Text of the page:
Table of Contents
- Lexical Syntax
- Identifiers, Names & Scopes
- Basic Declarations & Definitions
- Classes & Objects
- Pattern Matching
- Top-Level Definitions
- Standard Library
- Syntax Summary
Authors and Contributors
Martin Odersky, Philippe Altherr, Vincent Cremet, Gilles Dubochet, Burak Emir, Philipp Haller, Stéphane Micheloud, Nikolay Mihaylov, Adriaan Moors, Lukas Rytz, Michel Schinz, Erik Stenman, Matthias Zenger
Markdown Conversion by Iain McGinniss.
Scala is a Java-like programming language which unifies object-oriented and functional programming. It is a pure object-oriented language in the sense that every value is an object. Types and behavior of objects are described by classes. Classes can be composed using mixin composition. Scala is designed to work seamlessly with less pure but mainstream object-oriented languages like Java.
Scala is a functional language in the sense that every function is a value. Nesting of function definitions and higher-order functions are naturally supported. Scala also supports a general notion of pattern matching which can model the algebraic types used in many functional languages.
Scala has been designed to interoperate seamlessly with Java. Scala classes can call Java methods, create Java objects, inherit from Java classes and implement Java interfaces. None of this requires interface definitions or glue code.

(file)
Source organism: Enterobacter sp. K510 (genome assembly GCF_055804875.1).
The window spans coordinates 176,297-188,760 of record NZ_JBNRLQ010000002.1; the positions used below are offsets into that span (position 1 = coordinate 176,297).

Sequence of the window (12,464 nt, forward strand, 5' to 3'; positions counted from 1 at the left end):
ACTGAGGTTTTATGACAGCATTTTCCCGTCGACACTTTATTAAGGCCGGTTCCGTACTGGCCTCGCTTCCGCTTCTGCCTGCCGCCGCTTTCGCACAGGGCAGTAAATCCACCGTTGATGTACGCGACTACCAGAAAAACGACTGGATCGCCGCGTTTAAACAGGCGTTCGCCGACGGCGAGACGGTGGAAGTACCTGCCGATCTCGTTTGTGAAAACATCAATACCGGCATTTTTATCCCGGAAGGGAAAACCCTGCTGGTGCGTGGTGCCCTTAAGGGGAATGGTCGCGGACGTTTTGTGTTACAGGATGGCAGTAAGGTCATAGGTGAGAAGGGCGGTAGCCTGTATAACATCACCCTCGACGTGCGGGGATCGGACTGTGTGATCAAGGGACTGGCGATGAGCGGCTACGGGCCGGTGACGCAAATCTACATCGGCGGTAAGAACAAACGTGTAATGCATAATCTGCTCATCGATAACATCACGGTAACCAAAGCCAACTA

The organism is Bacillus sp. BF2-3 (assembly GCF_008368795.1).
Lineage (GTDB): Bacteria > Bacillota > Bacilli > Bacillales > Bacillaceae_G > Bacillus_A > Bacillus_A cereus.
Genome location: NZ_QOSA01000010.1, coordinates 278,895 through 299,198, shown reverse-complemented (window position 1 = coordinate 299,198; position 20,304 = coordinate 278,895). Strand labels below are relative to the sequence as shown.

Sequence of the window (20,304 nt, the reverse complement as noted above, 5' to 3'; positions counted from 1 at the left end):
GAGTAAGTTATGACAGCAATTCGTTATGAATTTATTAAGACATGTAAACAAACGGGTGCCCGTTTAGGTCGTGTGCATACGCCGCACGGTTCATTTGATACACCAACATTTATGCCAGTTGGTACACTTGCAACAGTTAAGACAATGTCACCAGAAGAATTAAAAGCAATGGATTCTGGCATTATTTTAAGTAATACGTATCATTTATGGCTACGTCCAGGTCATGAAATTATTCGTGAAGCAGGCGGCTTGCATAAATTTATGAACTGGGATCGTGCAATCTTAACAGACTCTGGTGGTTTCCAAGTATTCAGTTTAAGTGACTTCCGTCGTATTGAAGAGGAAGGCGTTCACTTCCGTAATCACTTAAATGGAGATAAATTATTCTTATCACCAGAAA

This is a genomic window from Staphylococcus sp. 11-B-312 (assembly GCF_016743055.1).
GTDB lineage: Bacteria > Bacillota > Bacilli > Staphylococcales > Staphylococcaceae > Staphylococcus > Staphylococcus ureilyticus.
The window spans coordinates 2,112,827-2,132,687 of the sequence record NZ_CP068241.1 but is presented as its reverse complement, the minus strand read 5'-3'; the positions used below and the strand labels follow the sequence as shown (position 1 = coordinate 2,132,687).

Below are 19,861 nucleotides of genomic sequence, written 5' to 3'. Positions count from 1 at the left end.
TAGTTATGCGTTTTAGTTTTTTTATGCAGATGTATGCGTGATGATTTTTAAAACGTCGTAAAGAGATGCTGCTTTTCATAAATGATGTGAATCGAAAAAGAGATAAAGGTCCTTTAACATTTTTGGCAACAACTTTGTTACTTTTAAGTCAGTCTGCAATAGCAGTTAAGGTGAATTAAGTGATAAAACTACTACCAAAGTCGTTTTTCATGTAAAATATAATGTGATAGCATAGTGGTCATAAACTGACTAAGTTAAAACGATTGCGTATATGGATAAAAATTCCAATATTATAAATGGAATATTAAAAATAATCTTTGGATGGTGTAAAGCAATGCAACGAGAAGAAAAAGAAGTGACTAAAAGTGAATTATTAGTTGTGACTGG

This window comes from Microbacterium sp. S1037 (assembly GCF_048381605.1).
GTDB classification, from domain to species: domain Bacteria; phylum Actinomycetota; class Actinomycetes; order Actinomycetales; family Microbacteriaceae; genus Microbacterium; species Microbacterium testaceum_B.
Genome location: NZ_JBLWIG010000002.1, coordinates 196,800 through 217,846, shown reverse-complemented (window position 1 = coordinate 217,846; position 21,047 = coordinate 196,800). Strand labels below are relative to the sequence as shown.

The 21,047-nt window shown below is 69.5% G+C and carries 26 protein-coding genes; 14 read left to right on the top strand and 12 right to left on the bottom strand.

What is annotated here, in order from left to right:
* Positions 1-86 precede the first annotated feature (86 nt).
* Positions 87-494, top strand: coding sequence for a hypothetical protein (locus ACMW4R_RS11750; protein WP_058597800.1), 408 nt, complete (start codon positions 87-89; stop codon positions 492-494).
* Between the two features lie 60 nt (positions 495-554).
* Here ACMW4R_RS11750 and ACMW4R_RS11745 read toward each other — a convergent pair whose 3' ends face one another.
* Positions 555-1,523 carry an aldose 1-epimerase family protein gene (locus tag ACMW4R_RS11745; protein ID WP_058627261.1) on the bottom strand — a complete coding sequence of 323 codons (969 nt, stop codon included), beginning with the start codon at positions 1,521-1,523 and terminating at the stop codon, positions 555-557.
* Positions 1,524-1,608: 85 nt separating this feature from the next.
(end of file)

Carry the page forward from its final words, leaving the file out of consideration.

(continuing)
Scala has been developed from 2001 in the programming methods laboratory at EPFL. Version 1.0 was released in November 2003. This document describes the second version of the language, which was released in March 2006. It acts a reference for the language definition and some core library modules. It is not intended to teach Scala or its concepts; for this there are other documents.
Scala has been a collective effort of many people. The design and the implementation of version 1.0 was completed by Philippe Altherr, Vincent Cremet, Gilles Dubochet, Burak Emir, Stéphane Micheloud, Nikolay Mihaylov, Michel Schinz, Erik Stenman, Matthias Zenger, and the author. Iulian Dragos, Gilles Dubochet, Philipp Haller, Sean McDirmid, Lex Spoon, and Geoffrey Washburn joined in the effort to develop the second version of the language and tools. Gilad Bracha, Craig Chambers, Erik Ernst, Matthias Felleisen, Shriram Krishnamurti, Gary Leavens, Sebastian Maneth, Erik Meijer, Klaus Ostermann, Didier Rémy, Mads Torgersen, and Philip Wadler have shaped the design of the language through lively and inspiring discussions and comments on previous versions of this document. The contributors to the Scala mailing list have also given very useful feedback that helped us improve the language and its tools.